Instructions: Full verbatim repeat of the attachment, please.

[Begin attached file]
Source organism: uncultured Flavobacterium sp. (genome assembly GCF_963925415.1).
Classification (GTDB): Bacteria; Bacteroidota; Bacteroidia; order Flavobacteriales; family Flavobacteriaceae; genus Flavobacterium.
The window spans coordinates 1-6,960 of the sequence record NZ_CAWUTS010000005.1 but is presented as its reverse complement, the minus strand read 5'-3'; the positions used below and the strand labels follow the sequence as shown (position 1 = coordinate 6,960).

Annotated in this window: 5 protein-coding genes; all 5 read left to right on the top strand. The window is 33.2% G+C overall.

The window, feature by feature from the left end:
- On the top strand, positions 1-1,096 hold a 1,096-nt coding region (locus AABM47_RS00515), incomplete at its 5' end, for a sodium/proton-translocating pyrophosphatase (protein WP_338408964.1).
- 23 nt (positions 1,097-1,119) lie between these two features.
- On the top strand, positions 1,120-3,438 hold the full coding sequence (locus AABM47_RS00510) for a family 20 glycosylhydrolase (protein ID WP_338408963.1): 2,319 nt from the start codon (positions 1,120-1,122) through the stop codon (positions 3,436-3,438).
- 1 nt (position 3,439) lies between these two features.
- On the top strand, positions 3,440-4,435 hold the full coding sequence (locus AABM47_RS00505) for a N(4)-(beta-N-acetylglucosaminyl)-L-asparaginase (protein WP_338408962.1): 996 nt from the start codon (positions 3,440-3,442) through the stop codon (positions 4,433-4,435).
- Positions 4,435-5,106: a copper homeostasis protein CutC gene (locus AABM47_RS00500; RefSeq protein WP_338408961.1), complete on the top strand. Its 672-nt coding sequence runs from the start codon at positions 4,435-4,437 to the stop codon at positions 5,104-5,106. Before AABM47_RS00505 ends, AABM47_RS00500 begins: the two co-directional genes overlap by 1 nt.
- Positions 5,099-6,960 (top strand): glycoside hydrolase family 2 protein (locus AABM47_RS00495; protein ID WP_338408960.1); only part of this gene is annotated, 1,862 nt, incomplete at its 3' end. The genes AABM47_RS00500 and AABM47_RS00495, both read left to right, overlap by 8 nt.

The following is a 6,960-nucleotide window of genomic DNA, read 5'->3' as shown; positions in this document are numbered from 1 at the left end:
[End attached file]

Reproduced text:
Source organism: uncultured Flavobacterium sp. (genome assembly GCF_963925415.1).
Classification (GTDB): Bacteria; Bacteroidota; Bacteroidia; order Flavobacteriales; family Flavobacteriaceae; genus Flavobacterium.
The window spans coordinates 1-6,960 of the sequence record NZ_CAWUTS010000005.1 but is presented as its reverse complement, the minus strand read 5'-3'; the positions used below and the strand labels follow the sequence as shown (position 1 = coordinate 6,960).

Annotated in this window: 5 protein-coding genes; all 5 read left to right on the top strand. The window is 33.2% G+C overall.

The window, feature by feature from the left end:
- On the top strand, positions 1-1,096 hold a 1,096-nt coding region (locus AABM47_RS00515), incomplete at its 5' end, for a sodium/proton-translocating pyrophosphatase (protein WP_338408964.1).
- 23 nt (positions 1,097-1,119) lie between these two features.
- On the top strand, positions 1,120-3,438 hold the full coding sequence (locus AABM47_RS00510) for a family 20 glycosylhydrolase (protein ID WP_338408963.1): 2,319 nt from the start codon (positions 1,120-1,122) through the stop codon (positions 3,436-3,438).
- 1 nt (position 3,439) lies between these two features.
- On the top strand, positions 3,440-4,435 hold the full coding sequence (locus AABM47_RS00505) for a N(4)-(beta-N-acetylglucosaminyl)-L-asparaginase (protein WP_338408962.1): 996 nt from the start codon (positions 3,440-3,442) through the stop codon (positions 4,433-4,435).
- Positions 4,435-5,106: a copper homeostasis protein CutC gene (locus AABM47_RS00500; RefSeq protein WP_338408961.1), complete on the top strand. Its 672-nt coding sequence runs from the start codon at positions 4,435-4,437 to the stop codon at positions 5,104-5,106. Before AABM47_RS00505 ends, AABM47_RS00500 begins: the two co-directional genes overlap by 1 nt.
- Positions 5,099-6,960 (top strand): glycoside hydrolase family 2 protein (locus AABM47_RS00495; protein ID WP_338408960.1); only part of this gene is annotated, 1,862 nt, incomplete at its 3' end. The genes AABM47_RS00500 and AABM47_RS00495, both read left to right, overlap by 8 nt.

The following is a 6,960-nucleotide window of genomic DNA, read 5'->3' as shown; positions in this document are numbered from 1 at the left end: